Click the link below for our latest newsletter:
Microwave Mug Cake
In a large mug or small dish, with a fork, combine the following :
1/2c egg whites or 2 eggs
1 small ripe mashed banana
1 tbsp olive, avocado or coconut oil
1/4c ground flax seed
1-2 Tbsp c chia seed OR Quinoa OR unsweetened Cocoa powder
1/8 tsp baking soda
Microwave for about 3min (depends on the strength of your microwave). It is done if the centre bounces back when you touch it. If it is not bouncy in the middle, put it back in for 30 more seconds and test.
For more Paleo mug cake recipes here.
From the kitchen of Dr. Laura M. Brown, ND.
Craving carbohydrates and don’t know how to get them under control?
Here are 5 easy steps to help put you back in control.
- Test your Candida levels.
- Eat a meal with protein and healthy fats
- Eat within your 30 min glycemic window after exercise
- Eliminate processed foods
- Deal with your stress.
If your Candida abicans levels are out of balance, you will find you have an insatiable sweet tooth, always need something sweet after a meal and suffer from a mix of possible symptoms like brain fog, headaches, sinusitis, join pain, skin rashes, bloating, gas and diarrhea. These crazy critters can actually yank on your nervous system chain, send messages to your brain saying “I want sugar”!! So, don’t blame your self wholly, however it is you who has to take responsibility. Just like saying to a child “no, you can’t have a cookie right now” you have to put your foot down and say the same to yourself. Or those terrible little Candida critters who are running your world right now. How do you know if it’s you or them? How do you get rid of them?
A simple 15 minute test in our clinic will help you get a sense for your levels of Candida. Email email@example.com. Getting your micro biome back in balance will also reduce inflammation and restore nutrient absorption. With scientifically proven therapies, my patients are able to reduce Candida albicans levels and re-set many micro biomes within 1-3 months of therapy.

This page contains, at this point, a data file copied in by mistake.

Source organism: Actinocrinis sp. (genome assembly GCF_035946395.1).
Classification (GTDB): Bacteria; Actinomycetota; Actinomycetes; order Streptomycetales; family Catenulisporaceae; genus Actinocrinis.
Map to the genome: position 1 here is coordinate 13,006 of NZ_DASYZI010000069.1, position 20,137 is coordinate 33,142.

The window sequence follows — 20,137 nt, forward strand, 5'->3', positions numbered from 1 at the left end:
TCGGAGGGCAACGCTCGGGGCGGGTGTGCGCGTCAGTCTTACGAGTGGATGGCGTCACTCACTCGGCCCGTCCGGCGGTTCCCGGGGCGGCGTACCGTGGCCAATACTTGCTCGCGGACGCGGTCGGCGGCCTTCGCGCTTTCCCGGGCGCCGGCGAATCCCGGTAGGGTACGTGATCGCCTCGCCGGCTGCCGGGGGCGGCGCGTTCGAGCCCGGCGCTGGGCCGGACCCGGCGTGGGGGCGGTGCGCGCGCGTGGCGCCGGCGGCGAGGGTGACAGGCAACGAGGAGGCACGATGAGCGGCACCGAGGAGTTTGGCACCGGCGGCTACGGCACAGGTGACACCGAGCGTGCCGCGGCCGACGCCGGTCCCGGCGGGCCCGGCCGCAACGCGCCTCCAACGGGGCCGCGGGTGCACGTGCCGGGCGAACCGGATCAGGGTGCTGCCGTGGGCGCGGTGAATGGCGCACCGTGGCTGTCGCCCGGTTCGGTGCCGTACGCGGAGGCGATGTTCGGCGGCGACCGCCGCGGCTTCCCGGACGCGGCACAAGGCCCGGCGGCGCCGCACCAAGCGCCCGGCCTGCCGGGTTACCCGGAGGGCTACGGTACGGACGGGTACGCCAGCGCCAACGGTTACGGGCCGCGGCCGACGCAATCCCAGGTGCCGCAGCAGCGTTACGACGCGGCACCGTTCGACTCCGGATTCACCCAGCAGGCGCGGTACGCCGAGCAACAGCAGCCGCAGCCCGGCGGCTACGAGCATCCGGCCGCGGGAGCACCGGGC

Boost Nutrient Density
Sometimes when we crave sweets we actually need to eat something with protein and healthy fat to increase nutrient density and satiation. For example, try eating a handful of almonds and an apple or a slice of chicken or turkey with some avocado – then wait 5-10 minutes and see if you still crave the sweets.
30 Minute Glycemic Index
After an intense workout, you have depleted the glycogen stores in the muscles. To optimize energy for your next workout and balance your carb intake later, eat something with carbohydrates in it within thirty minutes of working out. For some this means a quick protein drink with some carbs in it, an orange or a banana or a healthy homemade nutball. Eating a full balanced meal with in two hours of your workout will also help balance your blood sugar and keep you from craving carbohydrates.
Ditch the Processed Foods
Processed foods often have little fibre and a lot of sugar. This means the sugar from the food gets quick access to your blood stream. what results are spikes in your blood sugar levels, triggering an influx of insulin to quickly get the levels under control. Consequently, your blood sugar quickly drops and you feel like you need to have more to eat. On it goes, the sugar craving roller coaster. Instead, try to eat foods high in fibre, with some proteins and healthy fats so your blood sugar levels are more regulated.
Get Stress Under Control